As we age, our vision gradually gets worse. Some people experience problems with visual impairment even in their youth, while others start having problems as older adults.
Why do we start losing our vision when we get to a certain age?
There can be different reasons for visual impairment, but the most common causes of vision loss in older adults are AMD, cataracts, glaucoma, and diabetic retinopathy.
These causes usually have similar symptoms, and it is difficult to tell them apart if you are not a physician. We will try to help you determine what is causing your vision loss, but remember, once you start having vision problems, consult your doctor immediately.
AMD (Age-related Macular Degeneration)
The most common cause of poor vision in seniors is age-related macular degeneration. The risk for getting AMD rises over the years. Smoking and cardiovascular disease can contribute to the development of the degeneration, as well as a family history of AMD.
There are so-called dry and wet AMD. Dry AMD is the more common type, and includes geographic atrophy and drusen (deposits under the retina). Although wet AMD is less common, it causes severe vision loss more often.
The symptoms are usually problems with reading, blurred vision, central vision loss, and image distortion. However, some of these symptoms can also be symptoms of other diseases.
According to certain studies cataracts, not AMD, is the main cause of loss of vision. Whatever the main reason is, it is certain that cataracts are dangerous and can cause blindness.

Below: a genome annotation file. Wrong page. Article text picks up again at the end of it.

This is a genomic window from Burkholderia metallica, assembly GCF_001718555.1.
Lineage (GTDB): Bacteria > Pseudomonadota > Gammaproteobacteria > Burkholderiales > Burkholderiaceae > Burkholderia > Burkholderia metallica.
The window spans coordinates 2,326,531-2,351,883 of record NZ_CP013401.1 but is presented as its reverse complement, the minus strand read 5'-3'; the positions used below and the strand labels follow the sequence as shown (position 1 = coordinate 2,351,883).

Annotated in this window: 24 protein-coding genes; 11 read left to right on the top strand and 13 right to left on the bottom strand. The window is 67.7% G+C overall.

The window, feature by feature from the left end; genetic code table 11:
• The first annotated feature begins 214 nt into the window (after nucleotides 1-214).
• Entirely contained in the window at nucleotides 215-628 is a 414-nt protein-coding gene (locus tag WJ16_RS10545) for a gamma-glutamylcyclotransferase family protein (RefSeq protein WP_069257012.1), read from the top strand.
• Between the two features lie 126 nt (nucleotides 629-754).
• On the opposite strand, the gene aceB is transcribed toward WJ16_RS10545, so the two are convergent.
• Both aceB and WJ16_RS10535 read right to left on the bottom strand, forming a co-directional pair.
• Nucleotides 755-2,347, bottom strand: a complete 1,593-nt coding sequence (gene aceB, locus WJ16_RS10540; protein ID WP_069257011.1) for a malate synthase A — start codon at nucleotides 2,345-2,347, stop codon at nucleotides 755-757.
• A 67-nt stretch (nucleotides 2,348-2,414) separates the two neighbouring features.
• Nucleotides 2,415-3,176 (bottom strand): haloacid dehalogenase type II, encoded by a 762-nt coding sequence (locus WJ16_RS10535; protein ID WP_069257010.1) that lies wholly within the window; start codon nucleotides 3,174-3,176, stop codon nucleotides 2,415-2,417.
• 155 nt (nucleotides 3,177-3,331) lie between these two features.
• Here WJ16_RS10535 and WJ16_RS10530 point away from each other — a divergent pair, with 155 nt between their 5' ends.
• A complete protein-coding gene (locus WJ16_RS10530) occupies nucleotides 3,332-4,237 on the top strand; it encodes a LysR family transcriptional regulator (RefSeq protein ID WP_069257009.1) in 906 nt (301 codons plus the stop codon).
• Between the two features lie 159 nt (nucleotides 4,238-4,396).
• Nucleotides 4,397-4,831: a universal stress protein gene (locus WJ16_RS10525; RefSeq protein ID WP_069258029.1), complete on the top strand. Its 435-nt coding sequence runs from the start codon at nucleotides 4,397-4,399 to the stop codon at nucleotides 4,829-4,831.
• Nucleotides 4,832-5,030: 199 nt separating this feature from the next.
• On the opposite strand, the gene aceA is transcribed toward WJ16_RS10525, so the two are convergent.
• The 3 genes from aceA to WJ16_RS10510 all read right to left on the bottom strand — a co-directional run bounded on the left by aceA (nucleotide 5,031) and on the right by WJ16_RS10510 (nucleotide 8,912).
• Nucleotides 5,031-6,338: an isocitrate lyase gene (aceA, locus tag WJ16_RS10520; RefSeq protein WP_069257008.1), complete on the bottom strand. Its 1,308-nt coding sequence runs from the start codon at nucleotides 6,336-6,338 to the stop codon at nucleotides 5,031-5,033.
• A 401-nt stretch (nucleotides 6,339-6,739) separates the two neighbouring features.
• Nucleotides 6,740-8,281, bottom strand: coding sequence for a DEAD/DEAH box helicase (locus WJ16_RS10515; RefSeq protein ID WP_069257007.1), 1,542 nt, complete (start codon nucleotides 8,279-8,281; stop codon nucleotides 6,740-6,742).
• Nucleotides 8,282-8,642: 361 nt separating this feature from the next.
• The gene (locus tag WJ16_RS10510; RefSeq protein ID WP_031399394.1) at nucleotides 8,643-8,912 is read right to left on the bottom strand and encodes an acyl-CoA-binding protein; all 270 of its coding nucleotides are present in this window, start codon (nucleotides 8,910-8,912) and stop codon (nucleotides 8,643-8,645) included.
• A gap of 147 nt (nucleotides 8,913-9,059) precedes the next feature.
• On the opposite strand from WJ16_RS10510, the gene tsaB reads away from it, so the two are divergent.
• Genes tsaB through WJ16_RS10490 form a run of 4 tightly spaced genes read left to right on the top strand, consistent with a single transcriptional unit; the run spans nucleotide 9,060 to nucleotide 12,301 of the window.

A cataract is a clouding of the lens. There are three types of cataracts: nuclear, subcapsular, and cortical. Nuclear cataracts are common in older adults and form in the nucleus of the lens. Subcapsular cataracts form at the back of the lens and are common among people with diabetes. Cortical cataracts begin in the periphery of the lens.
The symptoms are usually blurred vision and objects such as headlights glaring in a strange way.
In the case of glaucoma, the optic nerve is damaged, which causes problems with eyesight. Depending on the type, people can develop glaucoma over the years without noticing any symptoms. When a person becomes aware of the problem, usually the disease has already progressed.
Similarly to AMD, glaucoma is more common among people with a family history of this disease. Also, cardiovascular diseases and diabetes increase the risk. Glaucoma is dangerous because patients can’t recover their eyesight. Thus, immediately seek a doctor’s help if you notice changes in your vision.
The symptoms are usually blurred vision, eye pain, head pain, nausea, and even temporary sight loss.
People with type 1 and type 2 diabetes are in danger of developing diabetic retinopathy. This condition damages blood vessels of the retina. It causes significant vision problems, and even leads to blindness.
The symptoms are usually blurred vision, spots and dark areas in your vision, and loss of vision.
The longer you suffer from diabetes, the higher the chances for developing diabetic retinopathy. Also, make sure you control your blood sugar level. High blood pressure, high cholesterol, smoking, and pregnancy while having diabetes, also increase the chances of developing vision problems.
To avoid vision loss, pay a visit to an ophthalmologist at least once a year. Caring for your vision may discover problems in time for you to have successful treatment.
These are the 4 most common causes of vision loss in the elderly, but they are surely not the only ones. Some of them are preventable, some not. Nevertheless, make sure you visit your eye doctor regularly, especially if you have diabetes. In some cases, early discovery may prevent you from losing your eyesight completely.
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